Heat Transfer Question - Page 2 - Miata Turbo Forum - Boost cars, acquire cats.

Welcome to Miataturbo.net   Members
 


General Miata Chat A place to talk about anything Miata

Reply
 
 
 
LinkBack Thread Tools
Old 09-17-2015, 12:38 AM   #21
Elite Member
Thread Starter
iTrader: (15)
 
patsmx5's Avatar
 
Join Date: Aug 2007
Location: Houston, TX
Posts: 8,797
Total Cats: 248
Default

Quote:
Originally Posted by EricJ View Post
Something like this: Insulated Heat Shield (1990-2015)

It's more fun to build something, but ...
these guys have already engineered it, it works and it's easy.
I've used them since I put my aftermarket header on.
To be honest, I was thinking if my shield doesn't work as well as I'd like, I could buy that and put it over whatever I have.

How well does their shield work on your setup?
patsmx5 is offline   Reply With Quote
Old 09-17-2015, 01:18 AM   #22
Junior Member
iTrader: (2)
 
Join Date: May 2014
Location: Arlington, TX
Posts: 328
Total Cats: 40
Default

I love heat transfer problems!

Your primary concern is radiant heat, which in this case is probably at least an order of magnitude more important than convective heat transfer. Focus on radiant heat.

If possible, you should try to keep the stock heat shield, and polish it. Also, building a heatshield to go under the stock heatshield is going to be really hard in my opinion, there just isn't any space there.

Whatever you do, never paint anything on a heatshield black! I know you have heard of blackbody radiation. Painting anything on the heatshield black will result in high levels of emissivity and absorbtion, and low levels of reflectivity. Black anywhere would be a lose-lose-lose.

The biggest bang for your buck in terms of $$$ vs. fabrication skills vs. effectiveness would be this:

Fab one heat shield with an air gap just above the stock heat shield, if you don't care about how clean it looks, I would hand bend it by hand and mallet until there is a ~ 1/4" gap above the stock heat shield. You want the shiny side towards the stock heat shield, not the SC. If you are going to stop here, I would recommend hand polishing the bare side as best you can.

To go up a step in effectiveness with the tradeoff being more money and time invested, I would find thin insulation that is capable of withstanding about 1000F, and place this between the stock heat shield and the fabricated heat shield, and place the shiny side towards the SC. When you do this, the side facing the stock heat shield doesn't matter in terms of surface finish.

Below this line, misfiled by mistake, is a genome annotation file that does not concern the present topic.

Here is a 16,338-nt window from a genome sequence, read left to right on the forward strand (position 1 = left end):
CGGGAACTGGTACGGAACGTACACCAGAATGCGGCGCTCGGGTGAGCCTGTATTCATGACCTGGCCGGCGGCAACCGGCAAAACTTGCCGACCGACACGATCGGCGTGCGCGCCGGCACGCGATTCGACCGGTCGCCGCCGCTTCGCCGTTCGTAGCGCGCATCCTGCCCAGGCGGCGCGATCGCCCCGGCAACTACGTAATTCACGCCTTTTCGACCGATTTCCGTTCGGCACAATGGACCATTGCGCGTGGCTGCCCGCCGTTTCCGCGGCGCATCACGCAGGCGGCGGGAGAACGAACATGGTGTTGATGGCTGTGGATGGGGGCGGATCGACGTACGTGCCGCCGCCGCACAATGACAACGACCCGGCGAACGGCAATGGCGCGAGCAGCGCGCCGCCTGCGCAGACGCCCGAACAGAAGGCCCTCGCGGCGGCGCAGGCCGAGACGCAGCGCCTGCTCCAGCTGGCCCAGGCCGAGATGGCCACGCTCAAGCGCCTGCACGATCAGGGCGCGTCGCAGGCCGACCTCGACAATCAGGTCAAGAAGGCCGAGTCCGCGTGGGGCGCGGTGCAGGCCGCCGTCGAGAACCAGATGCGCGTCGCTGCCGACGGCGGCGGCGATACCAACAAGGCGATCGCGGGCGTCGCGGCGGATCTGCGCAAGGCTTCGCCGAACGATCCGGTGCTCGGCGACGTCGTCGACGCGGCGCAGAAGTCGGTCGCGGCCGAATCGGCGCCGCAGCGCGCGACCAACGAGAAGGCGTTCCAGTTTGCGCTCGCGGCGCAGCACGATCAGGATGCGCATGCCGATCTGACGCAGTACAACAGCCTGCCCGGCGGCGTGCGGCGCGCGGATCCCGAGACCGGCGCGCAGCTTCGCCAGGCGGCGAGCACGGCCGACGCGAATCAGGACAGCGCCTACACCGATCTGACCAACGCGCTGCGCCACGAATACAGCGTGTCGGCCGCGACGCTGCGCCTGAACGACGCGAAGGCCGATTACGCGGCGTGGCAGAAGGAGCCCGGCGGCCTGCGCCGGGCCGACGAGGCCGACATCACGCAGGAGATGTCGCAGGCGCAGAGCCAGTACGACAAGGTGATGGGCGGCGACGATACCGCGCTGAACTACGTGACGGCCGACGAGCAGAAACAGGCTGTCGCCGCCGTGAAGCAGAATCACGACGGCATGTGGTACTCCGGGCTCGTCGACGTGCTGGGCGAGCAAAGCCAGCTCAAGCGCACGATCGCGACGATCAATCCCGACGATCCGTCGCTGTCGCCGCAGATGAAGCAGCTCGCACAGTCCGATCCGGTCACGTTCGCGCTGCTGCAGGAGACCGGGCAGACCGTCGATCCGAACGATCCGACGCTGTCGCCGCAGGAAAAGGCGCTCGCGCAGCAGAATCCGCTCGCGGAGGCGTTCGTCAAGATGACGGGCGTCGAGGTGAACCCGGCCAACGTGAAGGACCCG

If you wanted to go even another step in terms of effectiveness, you would create another stainless heatshield around the underside of the SC, with the shiny side facing the SC. Hand polish the other side.
Dustin1824 is offline   Reply With Quote
Old 09-17-2015, 02:33 AM   #23
Elite Member
Thread Starter
iTrader: (15)
 
patsmx5's Avatar
 
Join Date: Aug 2007
Location: Houston, TX
Posts: 8,797
Total Cats: 248
Default

Quote:
Originally Posted by Dustin1824 View Post
I love heat transfer problems!

Your primary concern is radiant heat, which in this case is probably at least an order of magnitude more important than convective heat transfer. Focus on radiant heat.

If possible, you should try to keep the stock heat shield, and polish it. Also, building a heatshield to go under the stock heatshield is going to be really hard in my opinion, there just isn't any space there.

Whatever you do, never paint anything on a heatshield black! I know you have heard of blackbody radiation. Painting anything on the heatshield black will result in high levels of emissivity and absorbtion, and low levels of reflectivity. Black anywhere would be a lose-lose-lose.

The biggest bang for your buck in terms of $$$ vs. fabrication skills vs. effectiveness would be this:

Fab one heat shield with an air gap just above the stock heat shield, if you don't care about how clean it looks, I would hand bend it by hand and mallet until there is a ~ 1/4" gap above the stock heat shield. You want the shiny side towards the stock heat shield, not the SC. If you are going to stop here, I would recommend hand polishing the bare side as best you can.

To go up a step in effectiveness with the tradeoff being more money and time invested, I would find thin insulation that is capable of withstanding about 1000F, and place this between the stock heat shield and the fabricated heat shield, and place the shiny side towards the SC. When you do this, the side facing the stock heat shield doesn't matter in terms of surface finish.

If you wanted to go even another step in terms of effectiveness, you would create another stainless heatshield around the underside of the SC, with the shiny side facing the SC. Hand polish the other side.
You are right there is little space between the OEM header primaries and the factory heat shield. It's about 1/2 an inch in some spots before I wrapped it. Now it's 1/4" in some spots, up to over 1/2" in others. I know that some of the header I can for sure add some heat shielding under the OEM shield. The top portion won't be too difficult for example. There's about 1/2" to 3/4" between the OEM shield and my SC brackets depending on the location.